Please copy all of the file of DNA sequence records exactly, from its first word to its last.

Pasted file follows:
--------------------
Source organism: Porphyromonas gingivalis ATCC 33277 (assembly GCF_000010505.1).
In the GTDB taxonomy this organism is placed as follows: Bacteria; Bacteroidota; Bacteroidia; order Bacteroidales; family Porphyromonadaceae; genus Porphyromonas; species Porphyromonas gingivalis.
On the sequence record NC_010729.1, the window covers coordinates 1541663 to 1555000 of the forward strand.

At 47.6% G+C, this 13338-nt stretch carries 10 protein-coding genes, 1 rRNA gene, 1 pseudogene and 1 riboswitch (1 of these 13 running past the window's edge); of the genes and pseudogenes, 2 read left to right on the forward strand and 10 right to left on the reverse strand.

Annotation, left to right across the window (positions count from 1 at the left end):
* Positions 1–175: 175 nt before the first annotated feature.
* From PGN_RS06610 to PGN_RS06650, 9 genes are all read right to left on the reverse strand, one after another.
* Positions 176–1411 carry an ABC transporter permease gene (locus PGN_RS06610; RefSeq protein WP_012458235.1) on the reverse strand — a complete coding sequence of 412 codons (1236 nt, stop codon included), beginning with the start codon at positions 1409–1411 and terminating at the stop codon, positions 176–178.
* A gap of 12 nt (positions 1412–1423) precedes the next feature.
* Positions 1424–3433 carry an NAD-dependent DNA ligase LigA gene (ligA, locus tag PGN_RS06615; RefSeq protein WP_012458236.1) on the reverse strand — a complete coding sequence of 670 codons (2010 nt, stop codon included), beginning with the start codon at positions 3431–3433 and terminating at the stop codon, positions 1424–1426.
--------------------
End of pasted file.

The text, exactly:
Source organism: Porphyromonas gingivalis ATCC 33277 (assembly GCF_000010505.1).
In the GTDB taxonomy this organism is placed as follows: Bacteria; Bacteroidota; Bacteroidia; order Bacteroidales; family Porphyromonadaceae; genus Porphyromonas; species Porphyromonas gingivalis.
On the sequence record NC_010729.1, the window covers coordinates 1541663 to 1555000 of the forward strand.

At 47.6% G+C, this 13338-nt stretch carries 10 protein-coding genes, 1 rRNA gene, 1 pseudogene and 1 riboswitch (1 of these 13 running past the window's edge); of the genes and pseudogenes, 2 read left to right on the forward strand and 10 right to left on the reverse strand.

Annotation, left to right across the window (positions count from 1 at the left end):
* Positions 1–175: 175 nt before the first annotated feature.
* From PGN_RS06610 to PGN_RS06650, 9 genes are all read right to left on the reverse strand, one after another.
* Positions 176–1411 carry an ABC transporter permease gene (locus PGN_RS06610; RefSeq protein WP_012458235.1) on the reverse strand — a complete coding sequence of 412 codons (1236 nt, stop codon included), beginning with the start codon at positions 1409–1411 and terminating at the stop codon, positions 176–178.
* A gap of 12 nt (positions 1412–1423) precedes the next feature.
* Positions 1424–3433 carry an NAD-dependent DNA ligase LigA gene (ligA, locus tag PGN_RS06615; RefSeq protein WP_012458236.1) on the reverse strand — a complete coding sequence of 670 codons (2010 nt, stop codon included), beginning with the start codon at positions 3431–3433 and terminating at the stop codon, positions 1424–1426.